Landmark Decision: U.S. Supreme Court Tackles Coinbase User Agreement Case

Landmark Decision: U.S. Supreme Court Tackles Coinbase User Agreement Case

A pivotal legal case concerning how crypto platforms settle disputes with their users is now headed to the United States Supreme Court.

As reported by Bloomberg, SCOTUS has agreed to hear Coinbase’s appeal related to a case involving the crypto exchange’s $1.2 million Dogecoin (DOGE) sweepstakes offering in 2021.

Per the court’s website, the case addresses:

“Whether, where parties enter into an arbitration agreement with a delegation clause, an arbitrator or a court should decide whether that arbitration agreement is narrowed by a later contract that is silent as to arbitration and delegation.”

Arbitration is when a neutral third party is voted on to privately settle a dispute instead of taking it to court. Companies often like to arbitrate claims since it’s a cheaper and faster process than court litigation.

In 2021, David Suski and other plaintiffs filed a class-action lawsuit against Coinbase on behalf of any customers who had bought or traded DOGE on the exchange in amounts exceeding $100 during the sweepstakes period between June 3, 2021, and June 10, 2021.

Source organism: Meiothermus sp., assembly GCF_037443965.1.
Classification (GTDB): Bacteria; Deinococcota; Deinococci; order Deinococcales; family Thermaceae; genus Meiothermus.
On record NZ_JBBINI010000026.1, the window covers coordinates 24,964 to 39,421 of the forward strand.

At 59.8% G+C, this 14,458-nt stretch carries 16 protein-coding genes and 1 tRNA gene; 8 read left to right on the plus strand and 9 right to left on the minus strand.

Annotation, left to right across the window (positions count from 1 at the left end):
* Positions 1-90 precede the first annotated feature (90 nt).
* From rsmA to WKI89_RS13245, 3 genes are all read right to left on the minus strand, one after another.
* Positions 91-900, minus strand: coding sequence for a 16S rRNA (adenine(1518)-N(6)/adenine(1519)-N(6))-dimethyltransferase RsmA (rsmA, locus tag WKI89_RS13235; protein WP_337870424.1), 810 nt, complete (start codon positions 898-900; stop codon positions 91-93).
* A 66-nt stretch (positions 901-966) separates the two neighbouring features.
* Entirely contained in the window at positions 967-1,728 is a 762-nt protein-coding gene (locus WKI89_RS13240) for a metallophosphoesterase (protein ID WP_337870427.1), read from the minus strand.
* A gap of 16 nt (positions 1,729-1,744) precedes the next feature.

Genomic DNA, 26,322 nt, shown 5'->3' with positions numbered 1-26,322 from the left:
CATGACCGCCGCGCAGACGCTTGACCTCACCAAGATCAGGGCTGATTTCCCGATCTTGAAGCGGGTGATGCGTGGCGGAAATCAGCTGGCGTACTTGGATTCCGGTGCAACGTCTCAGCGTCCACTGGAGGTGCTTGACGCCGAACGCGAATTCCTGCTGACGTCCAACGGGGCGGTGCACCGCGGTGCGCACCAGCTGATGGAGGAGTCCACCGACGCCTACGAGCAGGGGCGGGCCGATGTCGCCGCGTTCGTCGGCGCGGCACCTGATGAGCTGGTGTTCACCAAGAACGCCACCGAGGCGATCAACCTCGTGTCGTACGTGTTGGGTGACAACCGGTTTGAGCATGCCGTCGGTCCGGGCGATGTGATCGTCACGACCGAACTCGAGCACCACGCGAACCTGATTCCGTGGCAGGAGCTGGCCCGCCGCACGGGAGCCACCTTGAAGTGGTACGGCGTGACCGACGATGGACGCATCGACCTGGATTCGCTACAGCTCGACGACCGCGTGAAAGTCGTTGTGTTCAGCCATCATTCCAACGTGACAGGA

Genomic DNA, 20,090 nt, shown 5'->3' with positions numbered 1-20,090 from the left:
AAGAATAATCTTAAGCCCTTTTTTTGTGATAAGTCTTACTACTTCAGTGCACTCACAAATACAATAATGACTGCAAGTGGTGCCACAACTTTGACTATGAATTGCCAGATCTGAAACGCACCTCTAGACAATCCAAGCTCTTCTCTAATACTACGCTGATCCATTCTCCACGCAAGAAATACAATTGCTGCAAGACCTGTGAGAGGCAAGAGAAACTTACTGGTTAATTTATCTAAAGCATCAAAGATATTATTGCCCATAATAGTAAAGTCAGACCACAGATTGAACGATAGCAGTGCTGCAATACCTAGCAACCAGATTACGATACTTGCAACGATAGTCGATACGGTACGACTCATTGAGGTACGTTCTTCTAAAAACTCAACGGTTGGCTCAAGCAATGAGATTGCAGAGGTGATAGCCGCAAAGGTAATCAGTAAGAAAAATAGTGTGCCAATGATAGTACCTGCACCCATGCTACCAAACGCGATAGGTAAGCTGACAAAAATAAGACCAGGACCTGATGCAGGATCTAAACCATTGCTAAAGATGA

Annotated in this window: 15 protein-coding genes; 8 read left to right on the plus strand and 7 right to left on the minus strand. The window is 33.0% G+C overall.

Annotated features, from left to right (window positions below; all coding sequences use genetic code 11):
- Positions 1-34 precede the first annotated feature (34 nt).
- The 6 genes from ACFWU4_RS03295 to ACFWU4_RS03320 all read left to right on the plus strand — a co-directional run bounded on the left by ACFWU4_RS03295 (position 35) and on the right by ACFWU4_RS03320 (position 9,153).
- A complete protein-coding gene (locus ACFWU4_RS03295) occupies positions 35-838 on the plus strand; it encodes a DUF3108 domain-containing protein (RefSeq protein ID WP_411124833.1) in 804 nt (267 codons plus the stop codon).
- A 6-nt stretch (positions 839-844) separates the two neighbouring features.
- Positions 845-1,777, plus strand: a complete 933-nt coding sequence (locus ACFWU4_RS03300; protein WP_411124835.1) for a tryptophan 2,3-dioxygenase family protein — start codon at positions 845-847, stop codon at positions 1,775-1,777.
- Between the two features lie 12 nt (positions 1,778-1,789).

According to Reuters, the lawsuit alleged that Coinbase had obscured the fact that customers could also enter the sweepstakes via free mail-in entry, without needing to trade any DOGE on its platform.

“Coinbase knew that sweepstakes entrants who learned that they could enter the sweepstakes for free… would choose to enter for free, rather than purchase $100 worth of Dogecoin,” reads the complaint. Hiding the free entry method allowed Coinbase to incentivize more DOGE trading volume, thus driving further profits, the complaint argued.

The Arbitration Issue

Things grew complicated after a federal judge in California refused Coinbase’s request for arbitration in December.

While the company’s user agreement specifically states that any customer disputes with Coinbase should be resolved in such a manner, a subsequent agreement specifically related to the sweepstakes said disputes over the contest would be handled in court in California.

“We are hopeful that the court, like every judge below, will hold Coinbase to the plain language of its own contracts with consumers,” Suski’s counsel, David J. Harris Jr. of Finkelstein & Krinsk LLP, told Law360 on the matter.

Back in June, the Supreme Court already voted 5-4 in favor of Coinbase to halt all court cases against the exchange while it moved those cases into arbitration, having cited the company’s arbitration clause. The vote fell down partisan lines, with conservatives voting in favor.

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